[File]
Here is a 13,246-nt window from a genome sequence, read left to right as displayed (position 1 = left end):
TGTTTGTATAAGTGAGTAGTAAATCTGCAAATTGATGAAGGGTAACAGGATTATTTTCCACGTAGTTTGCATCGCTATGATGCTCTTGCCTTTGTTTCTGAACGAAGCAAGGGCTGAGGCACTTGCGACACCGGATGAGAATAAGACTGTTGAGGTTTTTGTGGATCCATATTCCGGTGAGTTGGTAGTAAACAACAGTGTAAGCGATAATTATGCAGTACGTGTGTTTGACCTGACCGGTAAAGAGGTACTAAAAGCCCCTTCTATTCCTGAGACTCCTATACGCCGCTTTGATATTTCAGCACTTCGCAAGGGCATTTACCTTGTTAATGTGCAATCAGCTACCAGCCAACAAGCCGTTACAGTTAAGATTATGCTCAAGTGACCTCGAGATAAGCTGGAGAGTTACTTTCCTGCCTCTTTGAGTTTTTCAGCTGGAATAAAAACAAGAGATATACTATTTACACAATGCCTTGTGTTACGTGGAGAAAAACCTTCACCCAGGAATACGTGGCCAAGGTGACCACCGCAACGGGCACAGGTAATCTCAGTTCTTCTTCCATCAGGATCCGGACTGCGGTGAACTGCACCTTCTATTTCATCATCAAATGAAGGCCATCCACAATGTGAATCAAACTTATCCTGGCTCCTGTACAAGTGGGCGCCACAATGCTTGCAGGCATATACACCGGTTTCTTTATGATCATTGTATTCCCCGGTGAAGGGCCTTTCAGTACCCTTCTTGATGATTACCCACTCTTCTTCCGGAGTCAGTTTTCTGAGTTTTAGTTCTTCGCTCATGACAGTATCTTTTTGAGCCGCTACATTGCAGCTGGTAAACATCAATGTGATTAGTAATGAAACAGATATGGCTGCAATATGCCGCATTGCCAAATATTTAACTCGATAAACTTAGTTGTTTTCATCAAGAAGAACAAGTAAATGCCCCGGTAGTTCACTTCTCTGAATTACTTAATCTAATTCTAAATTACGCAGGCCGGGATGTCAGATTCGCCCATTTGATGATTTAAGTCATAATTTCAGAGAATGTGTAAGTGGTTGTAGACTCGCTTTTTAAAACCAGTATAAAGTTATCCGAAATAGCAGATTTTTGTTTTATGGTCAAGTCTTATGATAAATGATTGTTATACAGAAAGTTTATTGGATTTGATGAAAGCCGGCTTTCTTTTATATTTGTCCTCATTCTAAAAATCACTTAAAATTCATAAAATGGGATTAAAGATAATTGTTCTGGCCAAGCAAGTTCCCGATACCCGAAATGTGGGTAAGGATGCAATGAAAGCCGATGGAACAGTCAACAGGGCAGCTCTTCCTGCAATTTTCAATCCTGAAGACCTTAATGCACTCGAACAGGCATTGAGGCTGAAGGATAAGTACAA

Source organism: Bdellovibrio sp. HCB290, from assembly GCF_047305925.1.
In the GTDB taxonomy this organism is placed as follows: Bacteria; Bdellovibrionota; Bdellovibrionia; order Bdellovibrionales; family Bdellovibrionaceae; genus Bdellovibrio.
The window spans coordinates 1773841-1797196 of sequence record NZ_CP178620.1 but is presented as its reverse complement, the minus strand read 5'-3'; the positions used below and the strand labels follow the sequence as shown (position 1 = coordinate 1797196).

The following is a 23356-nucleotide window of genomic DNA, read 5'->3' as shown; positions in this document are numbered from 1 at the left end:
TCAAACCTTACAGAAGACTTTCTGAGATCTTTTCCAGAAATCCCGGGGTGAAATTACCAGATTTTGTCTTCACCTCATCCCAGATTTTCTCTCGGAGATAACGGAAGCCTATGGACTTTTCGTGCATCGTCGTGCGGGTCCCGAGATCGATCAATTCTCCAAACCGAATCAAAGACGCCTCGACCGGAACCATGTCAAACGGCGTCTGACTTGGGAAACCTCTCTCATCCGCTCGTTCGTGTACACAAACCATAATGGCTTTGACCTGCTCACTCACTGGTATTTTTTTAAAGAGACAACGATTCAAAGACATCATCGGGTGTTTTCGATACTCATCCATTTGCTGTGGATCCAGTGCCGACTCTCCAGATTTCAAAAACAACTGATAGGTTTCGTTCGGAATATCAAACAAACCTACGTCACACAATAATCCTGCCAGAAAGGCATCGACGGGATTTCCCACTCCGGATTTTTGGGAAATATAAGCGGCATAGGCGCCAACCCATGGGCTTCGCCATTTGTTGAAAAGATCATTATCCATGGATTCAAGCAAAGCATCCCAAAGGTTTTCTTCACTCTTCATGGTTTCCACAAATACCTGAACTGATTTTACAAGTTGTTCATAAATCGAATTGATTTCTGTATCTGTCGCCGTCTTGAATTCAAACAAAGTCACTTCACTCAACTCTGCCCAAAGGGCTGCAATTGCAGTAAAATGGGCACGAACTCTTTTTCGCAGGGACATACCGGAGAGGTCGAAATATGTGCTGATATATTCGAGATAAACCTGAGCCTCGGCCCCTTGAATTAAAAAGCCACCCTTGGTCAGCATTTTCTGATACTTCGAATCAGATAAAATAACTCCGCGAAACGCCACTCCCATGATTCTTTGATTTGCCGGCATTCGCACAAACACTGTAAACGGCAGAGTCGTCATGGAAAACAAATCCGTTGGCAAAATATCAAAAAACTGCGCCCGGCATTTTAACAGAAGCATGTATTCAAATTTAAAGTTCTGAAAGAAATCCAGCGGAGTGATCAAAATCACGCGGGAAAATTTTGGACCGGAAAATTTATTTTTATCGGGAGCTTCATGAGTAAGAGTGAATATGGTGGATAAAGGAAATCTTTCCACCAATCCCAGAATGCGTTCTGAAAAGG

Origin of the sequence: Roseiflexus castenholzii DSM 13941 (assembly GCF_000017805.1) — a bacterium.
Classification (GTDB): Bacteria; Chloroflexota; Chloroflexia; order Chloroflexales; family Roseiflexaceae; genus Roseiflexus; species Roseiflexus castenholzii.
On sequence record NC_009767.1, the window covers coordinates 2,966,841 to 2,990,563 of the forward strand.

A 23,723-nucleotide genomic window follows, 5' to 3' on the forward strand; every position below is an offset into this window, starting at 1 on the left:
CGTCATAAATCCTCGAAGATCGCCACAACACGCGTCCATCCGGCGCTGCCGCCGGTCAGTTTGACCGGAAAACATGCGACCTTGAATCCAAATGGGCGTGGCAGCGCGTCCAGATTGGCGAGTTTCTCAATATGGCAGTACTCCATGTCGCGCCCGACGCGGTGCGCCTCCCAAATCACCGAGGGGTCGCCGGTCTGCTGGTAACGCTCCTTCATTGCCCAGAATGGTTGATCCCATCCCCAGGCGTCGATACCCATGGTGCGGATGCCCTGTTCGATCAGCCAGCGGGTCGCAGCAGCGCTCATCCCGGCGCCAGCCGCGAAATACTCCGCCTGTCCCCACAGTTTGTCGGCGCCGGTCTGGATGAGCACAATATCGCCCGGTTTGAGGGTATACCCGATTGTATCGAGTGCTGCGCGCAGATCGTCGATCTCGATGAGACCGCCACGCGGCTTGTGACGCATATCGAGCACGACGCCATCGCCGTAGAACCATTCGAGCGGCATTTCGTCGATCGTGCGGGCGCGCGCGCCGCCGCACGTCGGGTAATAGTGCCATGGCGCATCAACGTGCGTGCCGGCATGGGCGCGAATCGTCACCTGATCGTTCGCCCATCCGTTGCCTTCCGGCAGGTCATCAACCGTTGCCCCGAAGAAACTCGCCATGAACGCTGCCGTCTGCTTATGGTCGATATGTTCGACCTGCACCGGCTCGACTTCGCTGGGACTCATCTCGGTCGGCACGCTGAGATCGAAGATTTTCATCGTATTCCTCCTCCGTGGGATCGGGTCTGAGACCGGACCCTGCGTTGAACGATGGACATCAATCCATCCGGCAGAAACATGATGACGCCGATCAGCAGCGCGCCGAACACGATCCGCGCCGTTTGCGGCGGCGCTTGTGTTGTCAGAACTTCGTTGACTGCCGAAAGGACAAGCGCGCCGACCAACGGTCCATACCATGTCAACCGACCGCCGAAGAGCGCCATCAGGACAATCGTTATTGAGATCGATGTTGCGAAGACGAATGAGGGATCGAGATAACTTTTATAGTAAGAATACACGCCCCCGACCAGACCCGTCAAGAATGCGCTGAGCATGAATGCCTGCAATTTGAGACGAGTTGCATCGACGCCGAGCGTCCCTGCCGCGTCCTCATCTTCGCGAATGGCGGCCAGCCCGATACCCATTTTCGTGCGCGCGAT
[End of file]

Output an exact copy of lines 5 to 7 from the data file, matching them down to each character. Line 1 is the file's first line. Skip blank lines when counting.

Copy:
The window spans coordinates 1773841-1797196 of sequence record NZ_CP178620.1 but is presented as its reverse complement, the minus strand read 5'-3'; the positions used below and the strand labels follow the sequence as shown (position 1 = coordinate 1797196).

The following is a 23356-nucleotide window of genomic DNA, read 5'->3' as shown; positions in this document are numbered from 1 at the left end:
TCAAACCTTACAGAAGACTTTCTGAGATCTTTTCCAGAAATCCCGGGGTGAAATTACCAGATTTTGTCTTCACCTCATCCCAGATTTTCTCTCGGAGATAACGGAAGCCTATGGACTTTTCGTGCATCGTCGTGCGGGTCCCGAGATCGATCAATTCTCCAAACCGAATCAAAGACGCCTCGACCGGAACCATGTCAAACGGCGTCTGACTTGGGAAACCTCTCTCATCCGCTCGTTCGTGTACACAAACCATAATGGCTTTGACCTGCTCACTCACTGGTATTTTTTTAAAGAGACAACGATTCAAAGACATCATCGGGTGTTTTCGATACTCATCCATTTGCTGTGGATCCAGTGCCGACTCTCCAGATTTCAAAAACAACTGATAGGTTTCGTTCGGAATATCAAACAAACCTACGTCACACAATAATCCTGCCAGAAAGGCATCGACGGGATTTCCCACTCCGGATTTTTGGGAAATATAAGCGGCATAGGCGCCAACCCATGGGCTTCGCCATTTGTTGAAAAGATCATTATCCATGGATTCAAGCAAAGCATCCCAAAGGTTTTCTTCACTCTTCATGGTTTCCACAAATACCTGAACTGATTTTACAAGTTGTTCATAAATCGAATTGATTTCTGTATCTGTCGCCGTCTTGAATTCAAACAAAGTCACTTCACTCAACTCTGCCCAAAGGGCTGCAATTGCAGTAAAATGGGCACGAACTCTTTTTCGCAGGGACATACCGGAGAGGTCGAAATATGTGCTGATATATTCGAGATAAACCTGAGCCTCGGCCCCTTGAATTAAAAAGCCACCCTTGGTCAGCATTTTCTGATACTTCGAATCAGATAAAATAACTCCGCGAAACGCCACTCCCATGATTCTTTGATTTGCCGGCATTCGCACAAACACTGTAAACGGCAGAGTCGTCATGGAAAACAAATCCGTTGGCAAAATATCAAAAAACTGCGCCCGGCATTTTAACAGAAGCATGTATTCAAATTTAAAGTTCTGAAAGAAATCCAGCGGAGTGATCAAAATCACGCGGGAAAATTTTGGACCGGAAAATTTATTTTTATCGGGAGCTTCATGAGTAAGAGTGAATATGGTGGATAAAGGAAATCTTTCCACCAATCCCAGAATGCGTTCTGAAAAGG